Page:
Smartphones - India Vs China Markets

Recently, we saw a very interesting, and for Smartphone and Telecom trade pundits and employees, monumental occurring – a recent report of marketshare showing that the top 5 brands in the Indian Smartphone market are not Indian. On top of this is a constant lament by Media and Telecomists {to coin a new term} alike, that Indian Handsets Brands are not making it; that Indian  manufacturing is not picking up in this industry.

Let us try and place things in perspective first, before we try and understand what can be done to improve the situation; or, indeed, whether it can be improved. In this article, I focus only on the perspective, and an overall market analysis of the two markets in general terms as well as specifically Teleocm / Device terms. After that perspective, I then introduce the basics of the competitive scenario. The reason for that is you need to understand the two markets and their difference to make a meaningful comparison, as well as figure out the way forward.

Let us get something straight : we cannot compete against China as things currently stand. This isn’t pessimistic thinking, but a simple statement of facts. You cannot compare chalk and cheese, or as some like to state, apples and oranges. India is a low-income market, while China is approaching middle income levels. Indian Per Capita Income is dwarfed by the Chinese income. As of April 2015, Nominal GDP per capita of China was $11449, while India was at $2672. If you take PPP, even then we are dwarfed : $20004 vs $9327. There is simply no comparison feasible between two markets with such a comparative economic scenario; we are doing ourselves a massive disservice by comparing

Be it Steel Industry or Handset Industry, India is dwarfed in numbers, and this is something that is not going to change anytime soon. The markets as well as the manufacturing scenarios are completely different; China is a nearly 100 Billion dollar Smartphone market, with production in excess of 600 Million units in 2015, although 2016 may see a slight dip. Exports account for more than 2/3rds of these numbers – even so, you are looking at numbers in excess of 140 Million Handsets in 2015, which though comparable to India’s 100 Million plus/minus a few, is still a larger market. Of greater relevance is the footprint of Chinese Exports, which are 450 Million plus – and that is one hell of a lot.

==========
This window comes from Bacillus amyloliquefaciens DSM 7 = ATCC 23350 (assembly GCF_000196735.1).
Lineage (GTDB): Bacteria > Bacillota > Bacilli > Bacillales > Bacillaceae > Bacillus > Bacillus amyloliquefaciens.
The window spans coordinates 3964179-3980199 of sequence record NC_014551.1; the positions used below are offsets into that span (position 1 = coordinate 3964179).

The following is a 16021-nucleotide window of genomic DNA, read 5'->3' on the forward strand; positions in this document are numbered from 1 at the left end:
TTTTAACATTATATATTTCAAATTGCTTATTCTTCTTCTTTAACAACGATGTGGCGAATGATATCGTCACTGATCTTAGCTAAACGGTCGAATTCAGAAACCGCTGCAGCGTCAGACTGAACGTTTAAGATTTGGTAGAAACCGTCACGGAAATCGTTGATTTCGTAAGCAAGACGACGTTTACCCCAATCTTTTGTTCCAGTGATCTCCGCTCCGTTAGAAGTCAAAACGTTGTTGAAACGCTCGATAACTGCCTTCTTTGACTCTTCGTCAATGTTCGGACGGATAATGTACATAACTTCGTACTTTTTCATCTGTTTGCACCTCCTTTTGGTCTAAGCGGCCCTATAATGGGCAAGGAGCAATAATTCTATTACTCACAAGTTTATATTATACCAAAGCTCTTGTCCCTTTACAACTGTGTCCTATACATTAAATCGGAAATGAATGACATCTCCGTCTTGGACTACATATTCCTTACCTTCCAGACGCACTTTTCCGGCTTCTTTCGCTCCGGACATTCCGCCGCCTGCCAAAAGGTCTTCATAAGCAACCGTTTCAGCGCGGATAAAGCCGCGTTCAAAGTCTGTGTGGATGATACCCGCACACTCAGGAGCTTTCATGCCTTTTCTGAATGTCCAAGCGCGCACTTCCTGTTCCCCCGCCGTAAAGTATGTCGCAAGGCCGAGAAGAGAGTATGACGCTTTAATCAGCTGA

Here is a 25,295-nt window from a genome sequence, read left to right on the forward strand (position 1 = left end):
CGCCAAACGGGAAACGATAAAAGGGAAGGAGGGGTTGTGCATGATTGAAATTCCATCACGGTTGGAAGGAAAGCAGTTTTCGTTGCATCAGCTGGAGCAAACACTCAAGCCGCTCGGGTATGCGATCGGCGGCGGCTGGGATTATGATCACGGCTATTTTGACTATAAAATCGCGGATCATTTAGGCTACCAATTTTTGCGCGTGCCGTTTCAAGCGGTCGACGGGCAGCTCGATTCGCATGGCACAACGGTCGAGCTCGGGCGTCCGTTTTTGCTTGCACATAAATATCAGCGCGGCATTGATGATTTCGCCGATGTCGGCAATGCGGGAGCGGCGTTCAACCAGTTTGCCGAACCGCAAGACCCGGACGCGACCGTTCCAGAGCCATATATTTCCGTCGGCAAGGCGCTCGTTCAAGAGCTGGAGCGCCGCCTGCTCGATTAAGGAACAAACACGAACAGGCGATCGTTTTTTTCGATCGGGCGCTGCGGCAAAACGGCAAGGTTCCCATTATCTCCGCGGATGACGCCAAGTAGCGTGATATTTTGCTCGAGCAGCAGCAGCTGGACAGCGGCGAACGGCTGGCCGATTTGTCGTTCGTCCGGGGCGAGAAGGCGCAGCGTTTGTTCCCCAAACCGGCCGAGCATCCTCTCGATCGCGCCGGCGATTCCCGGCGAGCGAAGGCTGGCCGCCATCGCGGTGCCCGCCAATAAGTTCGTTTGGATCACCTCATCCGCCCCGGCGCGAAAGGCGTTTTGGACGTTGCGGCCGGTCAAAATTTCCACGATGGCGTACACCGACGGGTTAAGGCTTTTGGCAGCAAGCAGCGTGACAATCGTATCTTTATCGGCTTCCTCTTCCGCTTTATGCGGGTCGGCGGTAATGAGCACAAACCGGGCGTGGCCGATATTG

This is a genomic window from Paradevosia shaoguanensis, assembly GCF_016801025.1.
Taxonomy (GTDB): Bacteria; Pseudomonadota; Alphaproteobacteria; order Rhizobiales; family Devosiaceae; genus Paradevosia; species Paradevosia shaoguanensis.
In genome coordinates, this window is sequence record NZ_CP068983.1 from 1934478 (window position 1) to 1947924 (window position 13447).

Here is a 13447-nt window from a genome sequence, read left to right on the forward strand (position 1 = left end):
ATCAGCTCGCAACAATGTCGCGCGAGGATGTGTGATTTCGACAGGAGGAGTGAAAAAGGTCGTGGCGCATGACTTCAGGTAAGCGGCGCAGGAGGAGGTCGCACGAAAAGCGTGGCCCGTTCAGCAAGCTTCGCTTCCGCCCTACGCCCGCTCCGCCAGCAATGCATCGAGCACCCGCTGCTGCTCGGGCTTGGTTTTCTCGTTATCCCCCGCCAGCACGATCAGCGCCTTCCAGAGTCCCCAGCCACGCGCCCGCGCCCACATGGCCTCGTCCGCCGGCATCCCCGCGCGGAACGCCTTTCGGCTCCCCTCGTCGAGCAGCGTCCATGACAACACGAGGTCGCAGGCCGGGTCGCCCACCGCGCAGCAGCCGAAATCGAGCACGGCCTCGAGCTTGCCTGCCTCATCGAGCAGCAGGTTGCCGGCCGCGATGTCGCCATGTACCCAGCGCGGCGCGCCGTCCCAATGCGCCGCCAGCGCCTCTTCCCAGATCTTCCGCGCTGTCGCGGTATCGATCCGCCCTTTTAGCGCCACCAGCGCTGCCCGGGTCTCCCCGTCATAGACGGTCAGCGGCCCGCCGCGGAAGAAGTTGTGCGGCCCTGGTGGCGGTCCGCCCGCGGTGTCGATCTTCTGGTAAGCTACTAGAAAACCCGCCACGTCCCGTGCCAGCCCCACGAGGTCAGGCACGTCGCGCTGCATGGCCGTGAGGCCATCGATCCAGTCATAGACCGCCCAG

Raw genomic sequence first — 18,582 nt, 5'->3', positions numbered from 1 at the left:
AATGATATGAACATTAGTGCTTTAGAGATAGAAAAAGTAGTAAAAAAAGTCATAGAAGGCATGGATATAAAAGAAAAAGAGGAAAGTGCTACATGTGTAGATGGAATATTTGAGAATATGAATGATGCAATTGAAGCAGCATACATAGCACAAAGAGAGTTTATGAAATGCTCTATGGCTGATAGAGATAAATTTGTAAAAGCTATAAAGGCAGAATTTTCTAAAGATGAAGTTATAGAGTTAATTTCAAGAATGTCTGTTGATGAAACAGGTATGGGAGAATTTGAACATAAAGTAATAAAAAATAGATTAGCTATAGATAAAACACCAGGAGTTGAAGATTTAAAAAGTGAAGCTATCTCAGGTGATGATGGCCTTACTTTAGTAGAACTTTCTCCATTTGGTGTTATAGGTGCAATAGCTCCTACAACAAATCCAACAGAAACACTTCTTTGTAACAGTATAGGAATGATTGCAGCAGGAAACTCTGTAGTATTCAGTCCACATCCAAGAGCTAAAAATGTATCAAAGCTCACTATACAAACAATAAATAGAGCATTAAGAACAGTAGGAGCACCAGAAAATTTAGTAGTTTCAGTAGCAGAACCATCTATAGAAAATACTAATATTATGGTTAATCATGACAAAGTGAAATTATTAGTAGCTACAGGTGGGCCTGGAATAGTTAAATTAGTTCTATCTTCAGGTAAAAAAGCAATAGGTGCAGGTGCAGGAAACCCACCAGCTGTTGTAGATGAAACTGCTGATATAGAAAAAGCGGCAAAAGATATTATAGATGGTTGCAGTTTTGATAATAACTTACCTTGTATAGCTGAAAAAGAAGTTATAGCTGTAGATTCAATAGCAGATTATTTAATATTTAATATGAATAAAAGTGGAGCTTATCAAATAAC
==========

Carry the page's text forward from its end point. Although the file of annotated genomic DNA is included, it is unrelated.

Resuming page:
Moving on, the higher numbers in terms of dollars for the Chinese gives them enormous financial clout, flexibility and strength to innovate. Also note that there is a price differential of a full 100-plus dollars in the average sale price of a smartphone in India vs China. That means, China is a more mature Smartphone market than India. Three, Smartphone penetration in China is also much higher, in excess of 68%  - there were 913 Million Smartphones in China in 2015, and 691 Million unique users. China had 208 Million Smartphone users way back in 2012! In & by 2016,  50% of China’s population had internet connectivity – a figure we are nowhere near. The internet advertising market in China is 3 times India’s.

I could go on; but I think the generic and the industry numbers quoted above or indicated above give a reasonably good feel of the two markets – India vs China. It stands to reason that the Chinese players will be more mature, with a better handle & understanding of the technology involved, with deeper pockets and a larger range of products. They are also ahead on the learning curve, and have been growing right in step with the technological developments in the trade; we are only now catching up in terms of keeping abreast in the technological space.

2010-2012 were the critical years for the Smartphone trade, with a rapid evolution in technology, a massive churning in the competitive space. These two factors combined to heat up the smartphone market from 2008-9 onwards, give or take an year. And the numbers tell us that the Chinese market was following closely on the heels of these developments; thus, making any India-China comparison an exercise in futility, and despondency if we are trying to outcompete them playing on their turf!

They have the money and the deep pockets; they have the manufacturing investments; they have the infrastructure; they have the competence in the industry in terms of economies of scale and captive markets as well as a much wider experience in the technology; they have the technology; they have the processes; all of these add up to a significant advantage. There is no point in beating around the bush; we cant beat them– so long as we are playing to their strengths. This does not mean we cant compete; our competitive response has to be formulated basis our market realities. This is what I look at in the next article, wherein I spell out the ground realities of the smartphone market and consumer in India

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